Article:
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The Globe and Mail

Don Cherry: Just call him the enforcer of free speech

Canada's greatest showman, Don Cherry, has been making big news this week.

During the Coach's Corner premiere on Thursday, the irascible fixture of CBC's Hockey Night in Canada came on like gangbusters, expressing – loudly and with snarling conviction – his personal views about hockey violence.

These views, not surprisingly, rarely jibe with anyone but hardcore fans.

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Many have asked that he be fired: This is not news to Cherry.

He has "lived with the sharks" before, he explains in a recent memoir.

And, considering the fallout from last week's segment, aired during the Leafs home opener against the Habs, it would appear that the former Boston coach is watching the black fins circle once again.

While the CBC has formally removed themselves from his views, spokesman Chuck Thompson said Cherry's job is not at risk and supported his right to his opinion. Isn't he entitled to his opinion?

His targets on Thursday were three former hockey enforcers he decried as "pukes"; he also railed mildly against Brendan Shanahan, the NHL's head of the new Department of Player Safety.

Cherry has since apologized for saying "pukes" because of kids watching the show. He was referring to Jim Thomson, Chris Nilan (featured in the new documentary, The Last Gladiators) and Stu Grimson, who recently spoke out about the tragic deaths of Wade Belak, Derek Boogaard and Rick Rypien – enforcers themselves – linking their various, fatal addictions to the game.

Cherry's beef? These players are "hypocrites" and "turncoats," who made careers of being fighters and who are now using these deaths as platforms to discourage players from "mak[ing]the same living [they]did."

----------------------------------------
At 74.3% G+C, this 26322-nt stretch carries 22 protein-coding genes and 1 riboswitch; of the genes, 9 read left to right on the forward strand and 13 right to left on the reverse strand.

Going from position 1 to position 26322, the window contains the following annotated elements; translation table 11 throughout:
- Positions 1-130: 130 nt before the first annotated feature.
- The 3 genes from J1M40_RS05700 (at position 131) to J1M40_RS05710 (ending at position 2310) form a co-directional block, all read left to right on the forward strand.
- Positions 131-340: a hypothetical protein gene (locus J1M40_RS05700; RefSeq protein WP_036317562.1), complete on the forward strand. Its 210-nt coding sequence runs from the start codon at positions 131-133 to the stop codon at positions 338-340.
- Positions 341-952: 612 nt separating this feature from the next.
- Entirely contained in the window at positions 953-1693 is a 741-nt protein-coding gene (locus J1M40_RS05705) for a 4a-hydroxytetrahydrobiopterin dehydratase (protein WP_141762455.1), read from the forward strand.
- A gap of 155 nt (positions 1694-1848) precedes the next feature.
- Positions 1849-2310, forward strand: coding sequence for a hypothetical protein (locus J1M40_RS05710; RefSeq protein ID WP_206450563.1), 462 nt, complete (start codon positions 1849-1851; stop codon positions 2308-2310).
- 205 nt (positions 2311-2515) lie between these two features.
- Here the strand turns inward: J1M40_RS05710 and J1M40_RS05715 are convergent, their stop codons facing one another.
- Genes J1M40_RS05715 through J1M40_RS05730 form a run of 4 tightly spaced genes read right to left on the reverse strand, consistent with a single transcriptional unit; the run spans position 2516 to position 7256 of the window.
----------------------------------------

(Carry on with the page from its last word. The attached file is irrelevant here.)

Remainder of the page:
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His comments have aroused anger and outright hatred among viewers sickened by his "verbal bullying" (this was posted on the CBC site); others dismiss him as a "boorish" proponent of the violence believed to be killing the sport.

Close watchers of the game, of the culture itself, should be on guard. Leaving aside the very real danger of cheap shots, of sneaky, deadly play (which Cherry has deplored for decades), there is the matter of hockey being over-policed from within, and the matter of censorious viewers who actually believe Cherry should lose his job for doing his job.

Should we have everyone we find distasteful fired, toward creating a politically and emotionally correct utopia? Do you want to live in this utopia, and be told you are a "verbal bully" for being passionate, original, dissenting?

Watch Shanahan's video, explaining Rule 48.1 (illegal hits to the head,) and his plans to implement supplementary penalties against players making these hits, or shoving "defenseless" players into the boards.

After speaking laboriously and at length about a new model of hockey conduct (that is difficult to comprehend, and one assumes, harder to practice in the heat of a game), he says, slowly and without any discernible affect, "As the game evolves, we hope to always maintain its physical nature, while making the game as safe as possible for our players, and exciting for our fans."

Cherry has not seen the video, he barked on air. It may be well-intended, but it will create bigger problems, he feels. He showed clips of obviously disoriented players trying to miss each other near the boards, bellowing that very few would want to "pay 175 bucks to see this!"

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Then he showed a series of genuinely dirty, faux-accidental hits, adding sardonic comments like "Oops!" and "Oh this is ridiculous! I didn't even see him!"

This display, ultimately, constitutes Cherry's deepest philosophy about hockey.

An avowed fan of the "tough" game, he is also, at heart, a coach, who is constantly barking at "kids!" in the audience to stay safe.

When stricter rules and more complex equipment are introduced, when enforcers are penalized as instigators for protecting the marquee players (no one could have got close to superstar Sidney Crosby, who is recovering from concussion, 10 years ago), players become increasingly devious.

They slash and trip and – oops! – smash into each other, causing worse injuries, by Cherry's sound estimation, than hard, clean blows, and the occasional fist fight ever did.

Luckily, with Cherry, we still have the best enforcer in the game: Fearless, and rough, he's a self-professed "player's guy."

Truly, the last gladiator.

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